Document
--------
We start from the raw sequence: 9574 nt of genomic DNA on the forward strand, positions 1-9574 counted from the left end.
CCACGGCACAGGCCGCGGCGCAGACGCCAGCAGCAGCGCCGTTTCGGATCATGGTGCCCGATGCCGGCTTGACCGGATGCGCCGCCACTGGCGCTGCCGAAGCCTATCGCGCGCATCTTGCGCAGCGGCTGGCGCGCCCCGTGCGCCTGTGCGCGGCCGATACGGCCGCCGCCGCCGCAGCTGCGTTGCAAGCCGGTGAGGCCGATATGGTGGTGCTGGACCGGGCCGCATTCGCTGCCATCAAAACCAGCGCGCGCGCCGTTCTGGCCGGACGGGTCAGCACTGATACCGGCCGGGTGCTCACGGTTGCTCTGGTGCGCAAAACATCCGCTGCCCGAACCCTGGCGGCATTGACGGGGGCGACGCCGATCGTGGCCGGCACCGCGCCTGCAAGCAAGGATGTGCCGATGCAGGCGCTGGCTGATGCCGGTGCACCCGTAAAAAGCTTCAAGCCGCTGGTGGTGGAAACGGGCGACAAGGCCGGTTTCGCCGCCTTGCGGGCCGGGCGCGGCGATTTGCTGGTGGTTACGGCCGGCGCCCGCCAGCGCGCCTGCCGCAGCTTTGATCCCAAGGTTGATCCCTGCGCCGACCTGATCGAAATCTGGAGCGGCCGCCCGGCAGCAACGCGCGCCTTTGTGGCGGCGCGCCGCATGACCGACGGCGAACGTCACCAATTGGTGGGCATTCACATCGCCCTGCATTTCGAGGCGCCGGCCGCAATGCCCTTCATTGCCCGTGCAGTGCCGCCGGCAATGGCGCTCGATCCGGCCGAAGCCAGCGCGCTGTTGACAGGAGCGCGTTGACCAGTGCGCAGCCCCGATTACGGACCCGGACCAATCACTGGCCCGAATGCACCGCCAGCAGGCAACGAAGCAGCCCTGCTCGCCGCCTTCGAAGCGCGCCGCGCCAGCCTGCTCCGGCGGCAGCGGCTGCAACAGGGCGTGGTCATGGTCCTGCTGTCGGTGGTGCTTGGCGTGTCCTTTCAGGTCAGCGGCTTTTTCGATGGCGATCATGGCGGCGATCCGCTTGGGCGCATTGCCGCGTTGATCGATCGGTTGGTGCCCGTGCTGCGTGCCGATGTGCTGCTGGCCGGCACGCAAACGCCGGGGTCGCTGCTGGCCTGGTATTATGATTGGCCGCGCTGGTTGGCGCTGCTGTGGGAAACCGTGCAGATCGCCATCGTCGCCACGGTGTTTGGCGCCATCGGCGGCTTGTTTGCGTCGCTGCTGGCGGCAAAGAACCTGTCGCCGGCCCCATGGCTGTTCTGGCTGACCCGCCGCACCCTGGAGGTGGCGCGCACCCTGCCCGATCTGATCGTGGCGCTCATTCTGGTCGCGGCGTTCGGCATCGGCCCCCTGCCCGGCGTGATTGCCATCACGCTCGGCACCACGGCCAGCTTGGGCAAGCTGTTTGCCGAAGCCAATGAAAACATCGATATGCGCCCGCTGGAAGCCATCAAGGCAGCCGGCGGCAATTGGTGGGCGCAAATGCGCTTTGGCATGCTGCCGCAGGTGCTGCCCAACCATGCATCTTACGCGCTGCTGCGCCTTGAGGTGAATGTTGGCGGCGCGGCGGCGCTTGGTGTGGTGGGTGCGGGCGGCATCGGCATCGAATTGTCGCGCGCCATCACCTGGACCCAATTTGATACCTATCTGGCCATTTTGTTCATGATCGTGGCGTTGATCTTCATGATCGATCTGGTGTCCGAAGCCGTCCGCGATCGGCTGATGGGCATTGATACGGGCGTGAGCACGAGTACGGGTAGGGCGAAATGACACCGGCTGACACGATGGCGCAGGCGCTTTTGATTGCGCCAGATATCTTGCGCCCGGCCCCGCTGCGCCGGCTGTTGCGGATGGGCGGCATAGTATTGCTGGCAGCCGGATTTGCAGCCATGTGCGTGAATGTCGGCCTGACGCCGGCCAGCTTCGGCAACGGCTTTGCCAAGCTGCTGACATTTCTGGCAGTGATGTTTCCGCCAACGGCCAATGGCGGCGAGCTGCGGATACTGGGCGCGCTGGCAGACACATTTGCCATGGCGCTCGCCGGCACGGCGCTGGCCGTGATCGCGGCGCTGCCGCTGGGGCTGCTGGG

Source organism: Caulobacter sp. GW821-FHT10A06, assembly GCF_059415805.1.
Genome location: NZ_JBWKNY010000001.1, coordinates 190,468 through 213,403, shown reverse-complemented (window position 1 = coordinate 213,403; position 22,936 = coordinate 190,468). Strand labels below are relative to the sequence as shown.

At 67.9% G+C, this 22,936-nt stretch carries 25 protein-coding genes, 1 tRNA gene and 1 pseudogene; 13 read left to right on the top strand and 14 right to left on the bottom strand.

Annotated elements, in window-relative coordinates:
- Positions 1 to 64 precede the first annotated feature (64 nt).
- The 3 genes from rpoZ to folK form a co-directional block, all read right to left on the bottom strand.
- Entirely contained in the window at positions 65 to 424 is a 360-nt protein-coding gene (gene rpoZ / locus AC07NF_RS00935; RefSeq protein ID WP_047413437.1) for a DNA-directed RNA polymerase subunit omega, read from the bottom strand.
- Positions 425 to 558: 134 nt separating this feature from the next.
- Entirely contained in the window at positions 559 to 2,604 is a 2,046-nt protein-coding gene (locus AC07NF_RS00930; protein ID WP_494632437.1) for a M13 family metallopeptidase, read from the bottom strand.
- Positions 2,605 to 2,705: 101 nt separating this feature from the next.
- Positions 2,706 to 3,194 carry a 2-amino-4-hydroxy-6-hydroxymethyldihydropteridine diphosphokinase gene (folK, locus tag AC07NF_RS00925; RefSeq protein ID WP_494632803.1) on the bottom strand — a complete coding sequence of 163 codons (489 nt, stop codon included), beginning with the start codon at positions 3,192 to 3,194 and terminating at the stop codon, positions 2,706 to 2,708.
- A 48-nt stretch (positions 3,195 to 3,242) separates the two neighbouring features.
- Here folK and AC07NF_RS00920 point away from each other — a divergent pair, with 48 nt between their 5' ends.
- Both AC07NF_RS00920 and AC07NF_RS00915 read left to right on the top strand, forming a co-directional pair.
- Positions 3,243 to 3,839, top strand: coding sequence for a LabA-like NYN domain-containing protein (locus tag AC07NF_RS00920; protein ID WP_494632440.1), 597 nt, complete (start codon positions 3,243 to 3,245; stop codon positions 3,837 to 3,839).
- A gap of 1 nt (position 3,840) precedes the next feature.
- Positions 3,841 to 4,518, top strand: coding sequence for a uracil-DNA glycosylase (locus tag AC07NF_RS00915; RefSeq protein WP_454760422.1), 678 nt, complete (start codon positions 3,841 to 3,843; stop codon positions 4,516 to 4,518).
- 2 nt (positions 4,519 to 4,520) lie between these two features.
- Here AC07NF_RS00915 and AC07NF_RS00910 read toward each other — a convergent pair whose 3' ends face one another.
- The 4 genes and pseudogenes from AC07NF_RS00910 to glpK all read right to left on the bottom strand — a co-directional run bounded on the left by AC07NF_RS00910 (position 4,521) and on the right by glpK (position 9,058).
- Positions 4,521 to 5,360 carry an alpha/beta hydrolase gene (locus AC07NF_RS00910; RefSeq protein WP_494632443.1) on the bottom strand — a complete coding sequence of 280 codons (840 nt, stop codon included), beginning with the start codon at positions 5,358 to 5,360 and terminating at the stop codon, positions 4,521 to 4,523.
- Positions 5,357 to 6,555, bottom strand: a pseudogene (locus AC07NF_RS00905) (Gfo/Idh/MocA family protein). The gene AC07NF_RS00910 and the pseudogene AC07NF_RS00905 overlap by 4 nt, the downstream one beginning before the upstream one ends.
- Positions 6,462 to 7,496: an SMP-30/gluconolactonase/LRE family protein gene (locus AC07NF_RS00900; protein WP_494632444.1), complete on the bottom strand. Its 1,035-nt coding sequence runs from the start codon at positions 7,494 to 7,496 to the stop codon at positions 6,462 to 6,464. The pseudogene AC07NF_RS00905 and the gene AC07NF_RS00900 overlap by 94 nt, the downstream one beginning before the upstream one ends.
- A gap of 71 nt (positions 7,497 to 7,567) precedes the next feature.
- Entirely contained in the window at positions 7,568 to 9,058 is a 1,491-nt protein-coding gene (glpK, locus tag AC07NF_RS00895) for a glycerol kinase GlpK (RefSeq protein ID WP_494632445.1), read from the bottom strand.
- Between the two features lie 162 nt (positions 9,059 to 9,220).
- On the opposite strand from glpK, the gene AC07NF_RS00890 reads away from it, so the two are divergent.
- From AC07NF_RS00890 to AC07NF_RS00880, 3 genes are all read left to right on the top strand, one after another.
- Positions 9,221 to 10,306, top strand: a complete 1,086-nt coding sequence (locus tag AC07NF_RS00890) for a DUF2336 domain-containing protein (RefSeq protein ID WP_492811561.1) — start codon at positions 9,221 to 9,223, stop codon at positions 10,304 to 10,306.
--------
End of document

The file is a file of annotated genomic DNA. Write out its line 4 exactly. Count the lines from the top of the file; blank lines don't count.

Genome location: NZ_JBWKNY010000001.1, coordinates 190,468 through 213,403, shown reverse-complemented (window position 1 = coordinate 213,403; position 22,936 = coordinate 190,468). Strand labels below are relative to the sequence as shown.